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Allen: Lobbying scandal is all on the D.C. learning curve

WASHINGTON - For a long time, tribes didn't have the resources to do much
one way or the other on the Washington lobbying circuit.

Gaming changed that, and in time too the lay of the political landscape has
given Indian votes a power beyond their numbers. As tribes allocated
resources for political lobbying, they found they could work Capitol Hill
and the White House for influence.

Just as corporations and interests groups always have, said W. Ron Allen,
chairman of the Jamestown S'Klallam Tribe. "They all do it."

But they don't all do it with equal skill. And in judging what lobbyists
have to offer, tribes don't all have equal experience or knowledge,
especially as to the meaning of political "access" - what it means, who has
it, how it works. Without knowing all of that cold, determining a fair
price for something as nebulous as "access" is tough. And that uncertainty
may expose tribes to lobbyists who are mainly out for big fees, "gouging to
the point of disgust ... The irony of it is that it's the Republicans."
Historically, Republicans have been quick to accuse Democrats of benefiting
from high tribal lobbying payments, Allen said.

Allen spoke during an interview on the Washington scandal involving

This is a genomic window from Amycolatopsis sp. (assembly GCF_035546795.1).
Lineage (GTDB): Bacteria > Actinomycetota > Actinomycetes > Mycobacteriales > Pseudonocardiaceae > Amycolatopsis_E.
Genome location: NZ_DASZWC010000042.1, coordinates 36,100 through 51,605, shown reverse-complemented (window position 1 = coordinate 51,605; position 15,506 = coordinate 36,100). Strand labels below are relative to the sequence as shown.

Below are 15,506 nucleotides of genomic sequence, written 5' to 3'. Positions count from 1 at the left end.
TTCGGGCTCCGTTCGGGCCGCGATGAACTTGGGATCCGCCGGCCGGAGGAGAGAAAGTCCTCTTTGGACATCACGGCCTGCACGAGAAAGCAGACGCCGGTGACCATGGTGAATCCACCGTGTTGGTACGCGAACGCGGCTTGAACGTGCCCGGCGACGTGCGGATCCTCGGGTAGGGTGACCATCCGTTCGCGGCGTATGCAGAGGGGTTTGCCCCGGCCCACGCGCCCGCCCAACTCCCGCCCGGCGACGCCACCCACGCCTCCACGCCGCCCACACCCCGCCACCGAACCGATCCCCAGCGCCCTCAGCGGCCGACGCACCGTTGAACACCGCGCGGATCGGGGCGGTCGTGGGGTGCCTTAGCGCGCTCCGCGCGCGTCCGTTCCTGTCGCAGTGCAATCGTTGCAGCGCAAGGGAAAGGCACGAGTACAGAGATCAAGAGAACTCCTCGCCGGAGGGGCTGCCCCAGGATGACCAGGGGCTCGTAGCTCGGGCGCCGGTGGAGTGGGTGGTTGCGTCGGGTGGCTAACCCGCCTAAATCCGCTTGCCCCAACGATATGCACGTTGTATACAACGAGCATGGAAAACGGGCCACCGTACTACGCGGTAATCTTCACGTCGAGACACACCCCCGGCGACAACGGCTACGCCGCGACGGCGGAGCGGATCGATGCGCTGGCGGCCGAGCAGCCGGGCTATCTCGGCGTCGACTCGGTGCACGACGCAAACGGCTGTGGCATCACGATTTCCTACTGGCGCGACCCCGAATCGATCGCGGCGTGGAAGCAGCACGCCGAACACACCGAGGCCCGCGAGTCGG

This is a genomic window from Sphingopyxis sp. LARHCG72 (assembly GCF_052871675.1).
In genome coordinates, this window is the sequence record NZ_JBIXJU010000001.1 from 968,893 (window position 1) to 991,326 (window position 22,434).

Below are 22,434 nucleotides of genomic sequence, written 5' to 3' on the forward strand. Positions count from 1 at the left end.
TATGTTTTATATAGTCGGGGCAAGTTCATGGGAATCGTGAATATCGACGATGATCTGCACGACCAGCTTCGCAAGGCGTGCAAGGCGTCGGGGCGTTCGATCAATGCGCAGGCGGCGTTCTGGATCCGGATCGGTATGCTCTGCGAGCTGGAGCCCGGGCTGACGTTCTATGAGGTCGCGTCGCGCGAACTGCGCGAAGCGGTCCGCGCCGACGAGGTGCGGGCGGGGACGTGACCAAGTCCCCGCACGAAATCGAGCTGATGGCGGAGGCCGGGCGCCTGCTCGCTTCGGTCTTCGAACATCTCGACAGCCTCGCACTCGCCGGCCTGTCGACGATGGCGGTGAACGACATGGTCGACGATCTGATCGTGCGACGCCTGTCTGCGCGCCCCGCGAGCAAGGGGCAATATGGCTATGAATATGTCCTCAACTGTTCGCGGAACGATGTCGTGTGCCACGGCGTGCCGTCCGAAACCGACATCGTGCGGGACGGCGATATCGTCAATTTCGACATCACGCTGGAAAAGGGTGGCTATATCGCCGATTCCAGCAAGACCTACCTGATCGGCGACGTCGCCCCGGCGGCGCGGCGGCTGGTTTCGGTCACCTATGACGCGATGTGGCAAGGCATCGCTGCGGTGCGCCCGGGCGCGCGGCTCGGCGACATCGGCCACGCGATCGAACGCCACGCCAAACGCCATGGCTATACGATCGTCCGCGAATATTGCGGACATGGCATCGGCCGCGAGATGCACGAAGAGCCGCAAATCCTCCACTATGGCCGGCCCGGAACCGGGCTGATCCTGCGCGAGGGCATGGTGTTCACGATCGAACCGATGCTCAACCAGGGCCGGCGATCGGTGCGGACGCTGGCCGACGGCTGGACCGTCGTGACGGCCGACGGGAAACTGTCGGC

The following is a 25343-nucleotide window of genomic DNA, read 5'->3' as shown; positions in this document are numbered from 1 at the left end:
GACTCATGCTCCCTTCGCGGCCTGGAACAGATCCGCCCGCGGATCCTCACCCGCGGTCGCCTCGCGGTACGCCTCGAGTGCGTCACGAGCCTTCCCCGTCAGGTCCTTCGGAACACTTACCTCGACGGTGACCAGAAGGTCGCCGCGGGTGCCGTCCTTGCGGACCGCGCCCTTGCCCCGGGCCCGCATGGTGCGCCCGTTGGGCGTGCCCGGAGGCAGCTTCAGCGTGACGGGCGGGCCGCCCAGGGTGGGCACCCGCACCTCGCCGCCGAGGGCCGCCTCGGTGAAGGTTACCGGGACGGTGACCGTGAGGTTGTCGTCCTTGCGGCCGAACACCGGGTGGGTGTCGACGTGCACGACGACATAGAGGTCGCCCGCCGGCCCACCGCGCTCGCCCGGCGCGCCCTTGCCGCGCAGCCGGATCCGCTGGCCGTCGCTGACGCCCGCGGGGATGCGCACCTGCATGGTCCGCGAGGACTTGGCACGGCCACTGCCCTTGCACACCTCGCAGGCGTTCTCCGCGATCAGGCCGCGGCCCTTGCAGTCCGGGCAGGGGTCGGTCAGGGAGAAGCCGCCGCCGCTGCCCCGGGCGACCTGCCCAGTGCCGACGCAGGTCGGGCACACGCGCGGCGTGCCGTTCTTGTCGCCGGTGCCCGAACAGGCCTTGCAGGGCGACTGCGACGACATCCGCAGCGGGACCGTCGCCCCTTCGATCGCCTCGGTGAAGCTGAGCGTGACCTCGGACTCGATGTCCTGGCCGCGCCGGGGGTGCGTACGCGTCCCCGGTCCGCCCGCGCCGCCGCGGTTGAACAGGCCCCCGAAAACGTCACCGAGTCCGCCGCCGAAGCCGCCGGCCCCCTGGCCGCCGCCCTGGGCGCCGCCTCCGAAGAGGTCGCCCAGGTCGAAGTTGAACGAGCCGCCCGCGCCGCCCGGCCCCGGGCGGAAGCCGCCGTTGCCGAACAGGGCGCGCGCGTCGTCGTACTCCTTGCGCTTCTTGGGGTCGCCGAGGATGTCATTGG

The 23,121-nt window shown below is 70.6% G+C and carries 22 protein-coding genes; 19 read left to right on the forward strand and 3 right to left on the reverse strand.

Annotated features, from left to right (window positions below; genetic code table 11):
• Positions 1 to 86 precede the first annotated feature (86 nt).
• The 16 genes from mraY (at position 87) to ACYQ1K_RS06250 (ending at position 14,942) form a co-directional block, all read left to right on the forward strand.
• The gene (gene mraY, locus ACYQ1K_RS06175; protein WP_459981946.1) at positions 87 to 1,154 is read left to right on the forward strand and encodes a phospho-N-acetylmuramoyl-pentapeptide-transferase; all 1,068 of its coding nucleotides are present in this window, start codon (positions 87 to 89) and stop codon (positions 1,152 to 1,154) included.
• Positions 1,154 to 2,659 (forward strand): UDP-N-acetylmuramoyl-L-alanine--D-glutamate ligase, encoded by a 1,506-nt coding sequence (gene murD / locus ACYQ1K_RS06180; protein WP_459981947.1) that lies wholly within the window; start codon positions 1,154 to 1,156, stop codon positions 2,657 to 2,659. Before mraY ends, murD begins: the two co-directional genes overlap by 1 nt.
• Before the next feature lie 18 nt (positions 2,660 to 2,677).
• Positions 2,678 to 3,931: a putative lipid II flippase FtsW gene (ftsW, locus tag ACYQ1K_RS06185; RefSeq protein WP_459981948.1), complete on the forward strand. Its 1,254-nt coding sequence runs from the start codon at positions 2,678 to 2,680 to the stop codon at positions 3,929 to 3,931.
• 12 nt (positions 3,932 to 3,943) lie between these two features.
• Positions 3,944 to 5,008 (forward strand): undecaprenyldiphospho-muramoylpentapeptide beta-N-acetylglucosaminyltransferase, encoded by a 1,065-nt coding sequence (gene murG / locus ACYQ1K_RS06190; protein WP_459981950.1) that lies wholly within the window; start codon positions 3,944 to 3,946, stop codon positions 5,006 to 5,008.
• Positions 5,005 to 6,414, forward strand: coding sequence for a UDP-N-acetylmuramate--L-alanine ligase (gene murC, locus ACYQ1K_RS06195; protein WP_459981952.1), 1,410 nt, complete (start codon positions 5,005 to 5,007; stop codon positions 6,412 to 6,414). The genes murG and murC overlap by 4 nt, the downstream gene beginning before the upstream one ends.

registered lobbyist Jack Abramoff and his colleague in public relations,
Michael Scanlon. Until recently, Abramoff in particular was known for
"access" to the Republican Party's higher echelons. The two are alleged to
have received a total $66 million from six tribes over three years. In
addition, a total of $21 million allegedly passed between supposed
organizations structured and controlled by them, in payments the Senate
Committee on Indian Affairs calls sub rosa (made in confidence).

Although more will be known as the committee proceeds with hearings and a
grand jury investigation continues, the evidence now available strongly
suggests that Abramoff and Scanlon sometimes played on tribal fears of
competition from other gaming tribes and state-run gaming operations, such
as horse racing.

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"It is disappointing to me that some of our sister tribes would get out
there ... for themselves." Lobbying in Washington is best done with all
tribes in mind, Allen said.

He added that tribal sovereignty has to be respected - the tribal authority
to make decisions is unquestioned. But as a past president of the National
Congress of American Indians and the current treasurer, he said NCAI is on
the lookout for forums that will help tribes in terms of "working the D.C.
circuit in a more effective way" - as lobbyists, corporations and interest
groups have been doing for decades.

"So I'm disappointed ... but some good can come of this."

It will come from tribal memberships, he said. It should not come from
congressional legislation.

"I fear the assumption of some members of Congress that all tribes are
going to make these kinds of choices, that we're all subject to the silver
tongues of these lobbyists."

On the other hand, the Senate Committee on Indian Affairs should "continue
to shine a light."

Allen, whose own small tribe in Washington state began a rise to prosperity
with a single fireworks stand, spoke with special feeling for the Tigua in
Texas. The small Ysleta del Sur Pueblo tribe landed in scandal for trying
to prosper on a casino in an anti-gaming state. "That's all they were
looking for, an opportunity."